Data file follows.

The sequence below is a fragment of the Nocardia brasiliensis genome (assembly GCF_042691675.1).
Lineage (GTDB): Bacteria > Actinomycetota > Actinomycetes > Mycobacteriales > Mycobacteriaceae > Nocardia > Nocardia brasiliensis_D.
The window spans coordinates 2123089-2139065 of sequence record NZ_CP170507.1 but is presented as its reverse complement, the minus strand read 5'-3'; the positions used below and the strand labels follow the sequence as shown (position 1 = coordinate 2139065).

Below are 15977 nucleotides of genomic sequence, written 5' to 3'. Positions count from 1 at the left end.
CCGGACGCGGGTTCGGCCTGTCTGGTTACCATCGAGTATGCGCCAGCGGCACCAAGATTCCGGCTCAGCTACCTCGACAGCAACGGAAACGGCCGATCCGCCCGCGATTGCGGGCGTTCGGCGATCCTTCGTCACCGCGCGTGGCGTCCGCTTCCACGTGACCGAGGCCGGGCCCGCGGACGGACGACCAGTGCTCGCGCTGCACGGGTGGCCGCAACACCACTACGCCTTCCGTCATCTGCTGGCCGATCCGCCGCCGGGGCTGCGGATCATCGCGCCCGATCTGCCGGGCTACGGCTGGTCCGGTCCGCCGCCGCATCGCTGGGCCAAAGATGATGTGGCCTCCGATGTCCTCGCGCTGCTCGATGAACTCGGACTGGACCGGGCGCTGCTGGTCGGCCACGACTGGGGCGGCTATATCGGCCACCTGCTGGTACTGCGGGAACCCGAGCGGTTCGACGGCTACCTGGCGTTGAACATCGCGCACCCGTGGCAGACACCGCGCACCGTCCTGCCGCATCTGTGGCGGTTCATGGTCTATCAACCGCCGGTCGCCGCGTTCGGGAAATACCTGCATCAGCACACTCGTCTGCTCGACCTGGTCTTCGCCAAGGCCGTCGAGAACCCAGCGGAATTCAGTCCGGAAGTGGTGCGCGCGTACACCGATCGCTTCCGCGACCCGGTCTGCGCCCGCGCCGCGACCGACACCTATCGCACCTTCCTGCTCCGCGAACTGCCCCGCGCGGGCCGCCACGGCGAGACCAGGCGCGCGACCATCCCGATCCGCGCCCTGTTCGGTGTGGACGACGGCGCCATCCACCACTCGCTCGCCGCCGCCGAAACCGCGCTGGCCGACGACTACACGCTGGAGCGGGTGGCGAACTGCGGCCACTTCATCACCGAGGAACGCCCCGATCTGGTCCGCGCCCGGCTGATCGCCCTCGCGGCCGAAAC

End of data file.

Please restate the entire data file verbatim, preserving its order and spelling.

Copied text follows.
The sequence below is a fragment of the Nocardia brasiliensis genome (assembly GCF_042691675.1).
Lineage (GTDB): Bacteria > Actinomycetota > Actinomycetes > Mycobacteriales > Mycobacteriaceae > Nocardia > Nocardia brasiliensis_D.
The window spans coordinates 2123089-2139065 of sequence record NZ_CP170507.1 but is presented as its reverse complement, the minus strand read 5'-3'; the positions used below and the strand labels follow the sequence as shown (position 1 = coordinate 2139065).

Below are 15977 nucleotides of genomic sequence, written 5' to 3'. Positions count from 1 at the left end.
CCGGACGCGGGTTCGGCCTGTCTGGTTACCATCGAGTATGCGCCAGCGGCACCAAGATTCCGGCTCAGCTACCTCGACAGCAACGGAAACGGCCGATCCGCCCGCGATTGCGGGCGTTCGGCGATCCTTCGTCACCGCGCGTGGCGTCCGCTTCCACGTGACCGAGGCCGGGCCCGCGGACGGACGACCAGTGCTCGCGCTGCACGGGTGGCCGCAACACCACTACGCCTTCCGTCATCTGCTGGCCGATCCGCCGCCGGGGCTGCGGATCATCGCGCCCGATCTGCCGGGCTACGGCTGGTCCGGTCCGCCGCCGCATCGCTGGGCCAAAGATGATGTGGCCTCCGATGTCCTCGCGCTGCTCGATGAACTCGGACTGGACCGGGCGCTGCTGGTCGGCCACGACTGGGGCGGCTATATCGGCCACCTGCTGGTACTGCGGGAACCCGAGCGGTTCGACGGCTACCTGGCGTTGAACATCGCGCACCCGTGGCAGACACCGCGCACCGTCCTGCCGCATCTGTGGCGGTTCATGGTCTATCAACCGCCGGTCGCCGCGTTCGGGAAATACCTGCATCAGCACACTCGTCTGCTCGACCTGGTCTTCGCCAAGGCCGTCGAGAACCCAGCGGAATTCAGTCCGGAAGTGGTGCGCGCGTACACCGATCGCTTCCGCGACCCGGTCTGCGCCCGCGCCGCGACCGACACCTATCGCACCTTCCTGCTCCGCGAACTGCCCCGCGCGGGCCGCCACGGCGAGACCAGGCGCGCGACCATCCCGATCCGCGCCCTGTTCGGTGTGGACGACGGCGCCATCCACCACTCGCTCGCCGCCGCCGAAACCGCGCTGGCCGACGACTACACGCTGGAGCGGGTGGCGAACTGCGGCCACTTCATCACCGAGGAACGCCCCGATCTGGTCCGCGCCCGGCTGATCGCCCTCGCGGCCGAAAC